NEW YORK -- Since Dodgers relievers last converted a save opportunity, they've blown four. Already, the starting pitching went through a spell of short outings, the injury-depleted offense is barely getting by and now there's the bullpen to worry about.

For the second time on this trip, a Dodgers starter left with a lead after seven scoreless innings and the team was unable to hang on to win. Saturday, it was Chad Billingsley's gritty effort being spoiled, when setup man Jonathan Broxton struggled in the eighth inning of a 3-2 loss to the Mets. Closer Takashi Saito never got in the game.

The Dodgers can't expect those 9-5 wins like Friday night to become the game plan. They know they must be able to win games like this one.

For that to happen, they'll need a better performance from their main setup man. After watching Broxton allow a two-run homer to Carlos Beltran and a game-winning single to Fernando Tatis, manager Joe Torre said Broxton "has been consistent for us. It's just one of those things. It looked like his stuff was good. I'm not concerned as long as he's feeling all right and he's honest in that regard."

In truth, Torre has never really seen the Broxton that had been the most reliable setup man in the league, with a fastball that was regularly clocked in the high-90s. That Broxton had a 1.80 ERA and a .208 opponents batting average over the second half of 2006 and a .196 average against right-handers for the year.

For the first two-thirds of 2007, Broxton kept up his amazing pace, running his streak of not allowing a home run to 94 games from July 23, 2006-Aug. 21, 2007. But the home run he allowed to Tad Iguchi on Aug. 23 signaled a new Broxton, one who allowed six home runs in his final 17 games of 2007, along with three blown saves. His ERA over the last 13 outings last year was 7.84.

The hope was that Broxton was just a little ragged from 162 appearances in two seasons and that he would return in 2008 in his previous form. And to some extent, he has. He still has a 3-to-1 ratio of strikeouts to walks, still has a fastball in the upper-90s and came into this game with right-handed opponents batting only .158.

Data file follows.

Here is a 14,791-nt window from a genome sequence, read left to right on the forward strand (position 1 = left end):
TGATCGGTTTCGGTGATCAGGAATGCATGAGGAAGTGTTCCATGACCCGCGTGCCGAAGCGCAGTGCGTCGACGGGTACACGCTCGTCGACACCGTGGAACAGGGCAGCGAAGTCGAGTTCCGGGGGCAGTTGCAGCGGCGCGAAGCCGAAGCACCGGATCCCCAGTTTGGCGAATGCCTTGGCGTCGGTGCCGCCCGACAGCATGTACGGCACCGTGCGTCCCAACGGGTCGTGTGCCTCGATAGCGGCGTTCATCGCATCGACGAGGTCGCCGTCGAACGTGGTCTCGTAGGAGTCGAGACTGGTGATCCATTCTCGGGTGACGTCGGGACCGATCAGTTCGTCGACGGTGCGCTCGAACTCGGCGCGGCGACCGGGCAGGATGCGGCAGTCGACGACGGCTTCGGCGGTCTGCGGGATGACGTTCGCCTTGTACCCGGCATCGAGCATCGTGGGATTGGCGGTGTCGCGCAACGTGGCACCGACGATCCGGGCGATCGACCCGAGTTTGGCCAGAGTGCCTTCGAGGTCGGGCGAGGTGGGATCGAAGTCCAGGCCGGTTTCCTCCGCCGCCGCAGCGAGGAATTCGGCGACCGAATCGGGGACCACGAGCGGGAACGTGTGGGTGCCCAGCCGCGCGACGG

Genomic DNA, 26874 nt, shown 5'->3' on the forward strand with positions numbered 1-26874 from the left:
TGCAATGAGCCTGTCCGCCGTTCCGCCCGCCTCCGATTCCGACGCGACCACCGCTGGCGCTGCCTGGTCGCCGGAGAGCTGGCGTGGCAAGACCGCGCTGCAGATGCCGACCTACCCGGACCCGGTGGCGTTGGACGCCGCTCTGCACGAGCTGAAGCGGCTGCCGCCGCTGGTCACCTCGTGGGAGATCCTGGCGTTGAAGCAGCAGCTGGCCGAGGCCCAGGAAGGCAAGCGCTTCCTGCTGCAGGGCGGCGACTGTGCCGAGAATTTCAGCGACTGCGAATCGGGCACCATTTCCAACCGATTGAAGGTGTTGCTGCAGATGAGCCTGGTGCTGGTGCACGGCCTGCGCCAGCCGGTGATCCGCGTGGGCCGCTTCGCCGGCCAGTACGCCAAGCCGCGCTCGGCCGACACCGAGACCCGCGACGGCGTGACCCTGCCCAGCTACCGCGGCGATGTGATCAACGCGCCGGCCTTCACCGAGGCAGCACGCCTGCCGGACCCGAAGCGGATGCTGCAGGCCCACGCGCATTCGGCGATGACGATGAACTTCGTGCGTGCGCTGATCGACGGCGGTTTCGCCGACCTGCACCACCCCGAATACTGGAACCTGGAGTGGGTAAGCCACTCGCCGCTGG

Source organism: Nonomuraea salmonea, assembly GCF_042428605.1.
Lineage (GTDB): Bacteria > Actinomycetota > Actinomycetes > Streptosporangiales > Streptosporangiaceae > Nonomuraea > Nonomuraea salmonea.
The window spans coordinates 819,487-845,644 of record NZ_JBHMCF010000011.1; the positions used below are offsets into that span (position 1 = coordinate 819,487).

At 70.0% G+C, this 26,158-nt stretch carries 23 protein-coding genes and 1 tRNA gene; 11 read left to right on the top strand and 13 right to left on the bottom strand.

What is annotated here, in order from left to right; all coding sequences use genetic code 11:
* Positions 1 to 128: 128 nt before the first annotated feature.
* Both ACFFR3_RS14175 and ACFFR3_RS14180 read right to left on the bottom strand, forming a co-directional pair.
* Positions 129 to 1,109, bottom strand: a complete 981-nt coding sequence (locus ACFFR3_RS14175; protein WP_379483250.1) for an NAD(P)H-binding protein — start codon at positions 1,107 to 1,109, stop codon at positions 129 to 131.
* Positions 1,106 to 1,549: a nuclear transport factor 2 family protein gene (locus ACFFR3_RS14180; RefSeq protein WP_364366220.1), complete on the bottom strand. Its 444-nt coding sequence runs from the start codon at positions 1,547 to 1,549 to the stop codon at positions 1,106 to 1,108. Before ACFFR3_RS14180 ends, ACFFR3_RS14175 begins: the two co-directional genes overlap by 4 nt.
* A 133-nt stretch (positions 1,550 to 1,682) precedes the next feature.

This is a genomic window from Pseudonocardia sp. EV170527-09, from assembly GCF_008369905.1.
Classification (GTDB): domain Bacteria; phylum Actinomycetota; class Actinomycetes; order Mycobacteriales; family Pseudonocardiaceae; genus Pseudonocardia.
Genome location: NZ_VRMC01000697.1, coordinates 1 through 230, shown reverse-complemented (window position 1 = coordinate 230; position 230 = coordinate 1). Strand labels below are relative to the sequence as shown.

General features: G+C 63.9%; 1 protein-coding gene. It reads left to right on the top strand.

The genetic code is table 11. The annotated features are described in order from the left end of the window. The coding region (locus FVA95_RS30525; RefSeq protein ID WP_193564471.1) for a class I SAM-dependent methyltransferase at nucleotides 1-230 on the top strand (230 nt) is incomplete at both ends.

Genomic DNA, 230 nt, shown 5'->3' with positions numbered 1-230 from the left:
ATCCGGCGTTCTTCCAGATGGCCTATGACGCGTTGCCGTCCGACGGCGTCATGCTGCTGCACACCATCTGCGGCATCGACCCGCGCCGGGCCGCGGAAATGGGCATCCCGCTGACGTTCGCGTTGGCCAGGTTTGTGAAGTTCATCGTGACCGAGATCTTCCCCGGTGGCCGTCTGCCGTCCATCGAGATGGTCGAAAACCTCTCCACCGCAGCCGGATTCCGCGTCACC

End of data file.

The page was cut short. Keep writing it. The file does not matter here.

But his overall ERA is now 4.94 (two runs higher than his career average), he's come up short in protecting three saves in the last week (four on the season), and when left-handed hitters make contact now, it's often for extra bases. Broxton pitched a perfect inning Friday night, but his ERA when he's pitching with no days' rest is 5.87, compared to 1.59 with one day rest.

Torre couldn't be faulted for turning over a two-run lead to Broxton after Billingsley had made 109 pitches, having to escape jams with runners in scoring position in five different innings, including his last one.

The Mets were sending up the heart of their order -- David Wright, Beltran and Carlos Delgado. But against Broxton lifetime, Wright was 0-for-5 with four strikeouts, Beltran was 0-for-3 with two strikeouts and Delgado was 2-for-5 with two strikeouts.

Wright doubled and Beltran launched an 0-1 slider that was right into his swing path. Delgado singled and was removed for pinch-runner Nick Evans, who was bunted to second by Damion Easley. Torre then had Brian Schneider walked intentionally to bring up Fernando Tatis, who didn't make the Dodgers out of last year's Spring Training. His clean single -- on another slider -- scored Evans and won the game.

Afterward, Broxton said he felt fine, that the strained lat muscle that sidelined him for a week one month ago was healed. So, what went wrong?

"I have no idea," Broxton said. "I felt great down there. I haven't looked at [the video], so I can't tell you. I just got hit around. You're going to get beat sometimes."

Bullpen coach Ken Howell said Broxton hasn't had trouble warming up and, other than the home run pitch, seemed to be throwing fine.

"Sometimes, you tip your hat to the other guys," Howell said. "It wasn't him."

Meanwhile, Billingsley took the tough-luck no-decision. His ERA over his past seven games is 1.53. He allowed four hits, all singles.

"Bills pitched his tail off," Torre said. "Chad did his job. We just couldn't finish it off."

The Dodgers gave Billingsley an early lead because of, and in spite of, Matt Kemp's baserunning. After Juan Pierre's single leading off the game, Kemp hit a soft single over first base and tested the arm of right fielder Endy Chavez, who would have thrown Kemp out easily except that shortstop Jose Reyes dropped the short-hop, allowing Pierre to score.

The Dodgers' other run scored in the fourth on a walk to Russell Martin and singles by Andre Ethier and Blake DeWitt.